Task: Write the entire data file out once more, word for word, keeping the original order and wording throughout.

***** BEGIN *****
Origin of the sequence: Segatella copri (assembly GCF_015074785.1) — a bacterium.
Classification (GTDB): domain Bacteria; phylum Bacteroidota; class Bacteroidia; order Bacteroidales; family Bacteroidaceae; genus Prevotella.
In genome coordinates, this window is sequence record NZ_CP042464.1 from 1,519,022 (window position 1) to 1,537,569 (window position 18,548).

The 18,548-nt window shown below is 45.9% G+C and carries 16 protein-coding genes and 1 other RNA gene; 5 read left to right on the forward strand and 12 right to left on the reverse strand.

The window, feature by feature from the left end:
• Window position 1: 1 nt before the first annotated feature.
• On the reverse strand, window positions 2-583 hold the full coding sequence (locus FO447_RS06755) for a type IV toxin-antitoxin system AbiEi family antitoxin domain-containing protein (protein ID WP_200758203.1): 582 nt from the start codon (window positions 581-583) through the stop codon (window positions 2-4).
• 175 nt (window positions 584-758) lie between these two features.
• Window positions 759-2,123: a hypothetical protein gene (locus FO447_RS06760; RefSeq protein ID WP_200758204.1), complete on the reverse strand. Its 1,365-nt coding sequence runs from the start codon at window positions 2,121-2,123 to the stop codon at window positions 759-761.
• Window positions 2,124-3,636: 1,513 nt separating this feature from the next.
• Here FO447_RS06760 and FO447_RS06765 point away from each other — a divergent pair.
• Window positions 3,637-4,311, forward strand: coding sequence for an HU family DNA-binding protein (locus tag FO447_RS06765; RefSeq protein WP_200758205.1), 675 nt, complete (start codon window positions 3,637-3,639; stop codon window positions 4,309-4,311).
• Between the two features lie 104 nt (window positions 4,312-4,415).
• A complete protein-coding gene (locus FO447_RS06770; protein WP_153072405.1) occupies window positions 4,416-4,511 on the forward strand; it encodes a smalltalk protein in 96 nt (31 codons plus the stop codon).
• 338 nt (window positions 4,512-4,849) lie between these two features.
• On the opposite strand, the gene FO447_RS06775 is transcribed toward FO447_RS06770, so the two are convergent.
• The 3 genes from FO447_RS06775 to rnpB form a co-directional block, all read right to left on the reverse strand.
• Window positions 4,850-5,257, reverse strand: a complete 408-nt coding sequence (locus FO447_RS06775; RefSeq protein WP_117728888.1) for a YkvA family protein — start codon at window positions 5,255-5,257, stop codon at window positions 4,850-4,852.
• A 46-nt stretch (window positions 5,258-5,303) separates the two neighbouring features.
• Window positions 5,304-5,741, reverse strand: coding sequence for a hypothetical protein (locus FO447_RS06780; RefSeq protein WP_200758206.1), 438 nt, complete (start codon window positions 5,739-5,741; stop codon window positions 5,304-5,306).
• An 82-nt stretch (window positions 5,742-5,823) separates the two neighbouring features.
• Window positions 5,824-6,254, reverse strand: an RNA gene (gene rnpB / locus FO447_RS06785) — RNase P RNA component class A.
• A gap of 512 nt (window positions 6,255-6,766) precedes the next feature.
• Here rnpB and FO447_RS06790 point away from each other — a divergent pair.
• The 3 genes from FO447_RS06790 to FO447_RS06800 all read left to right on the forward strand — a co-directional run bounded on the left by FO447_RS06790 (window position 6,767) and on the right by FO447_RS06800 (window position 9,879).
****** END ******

Origin of the sequence: Segatella copri (assembly GCF_015074785.1) — a bacterium.
Classification (GTDB): domain Bacteria; phylum Bacteroidota; class Bacteroidia; order Bacteroidales; family Bacteroidaceae; genus Prevotella.
In genome coordinates, this window is sequence record NZ_CP042464.1 from 1,519,022 (window position 1) to 1,537,569 (window position 18,548).

The 18,548-nt window shown below is 45.9% G+C and carries 16 protein-coding genes and 1 other RNA gene; 5 read left to right on the forward strand and 12 right to left on the reverse strand.

The window, feature by feature from the left end:
• Window position 1: 1 nt before the first annotated feature.
• On the reverse strand, window positions 2-583 hold the full coding sequence (locus FO447_RS06755) for a type IV toxin-antitoxin system AbiEi family antitoxin domain-containing protein (protein ID WP_200758203.1): 582 nt from the start codon (window positions 581-583) through the stop codon (window positions 2-4).
• 175 nt (window positions 584-758) lie between these two features.
• Window positions 759-2,123: a hypothetical protein gene (locus FO447_RS06760; RefSeq protein ID WP_200758204.1), complete on the reverse strand. Its 1,365-nt coding sequence runs from the start codon at window positions 2,121-2,123 to the stop codon at window positions 759-761.
• Window positions 2,124-3,636: 1,513 nt separating this feature from the next.
• Here FO447_RS06760 and FO447_RS06765 point away from each other — a divergent pair.
• Window positions 3,637-4,311, forward strand: coding sequence for an HU family DNA-binding protein (locus tag FO447_RS06765; RefSeq protein WP_200758205.1), 675 nt, complete (start codon window positions 3,637-3,639; stop codon window positions 4,309-4,311).
• Between the two features lie 104 nt (window positions 4,312-4,415).
• A complete protein-coding gene (locus FO447_RS06770; protein WP_153072405.1) occupies window positions 4,416-4,511 on the forward strand; it encodes a smalltalk protein in 96 nt (31 codons plus the stop codon).
• 338 nt (window positions 4,512-4,849) lie between these two features.
• On the opposite strand, the gene FO447_RS06775 is transcribed toward FO447_RS06770, so the two are convergent.
• The 3 genes from FO447_RS06775 to rnpB form a co-directional block, all read right to left on the reverse strand.
• Window positions 4,850-5,257, reverse strand: a complete 408-nt coding sequence (locus FO447_RS06775; RefSeq protein WP_117728888.1) for a YkvA family protein — start codon at window positions 5,255-5,257, stop codon at window positions 4,850-4,852.
• A 46-nt stretch (window positions 5,258-5,303) separates the two neighbouring features.
• Window positions 5,304-5,741, reverse strand: coding sequence for a hypothetical protein (locus FO447_RS06780; RefSeq protein WP_200758206.1), 438 nt, complete (start codon window positions 5,739-5,741; stop codon window positions 5,304-5,306).
• An 82-nt stretch (window positions 5,742-5,823) separates the two neighbouring features.
• Window positions 5,824-6,254, reverse strand: an RNA gene (gene rnpB / locus FO447_RS06785) — RNase P RNA component class A.
• A gap of 512 nt (window positions 6,255-6,766) precedes the next feature.
• Here rnpB and FO447_RS06790 point away from each other — a divergent pair.
• The 3 genes from FO447_RS06790 to FO447_RS06800 all read left to right on the forward strand — a co-directional run bounded on the left by FO447_RS06790 (window position 6,767) and on the right by FO447_RS06800 (window position 9,879).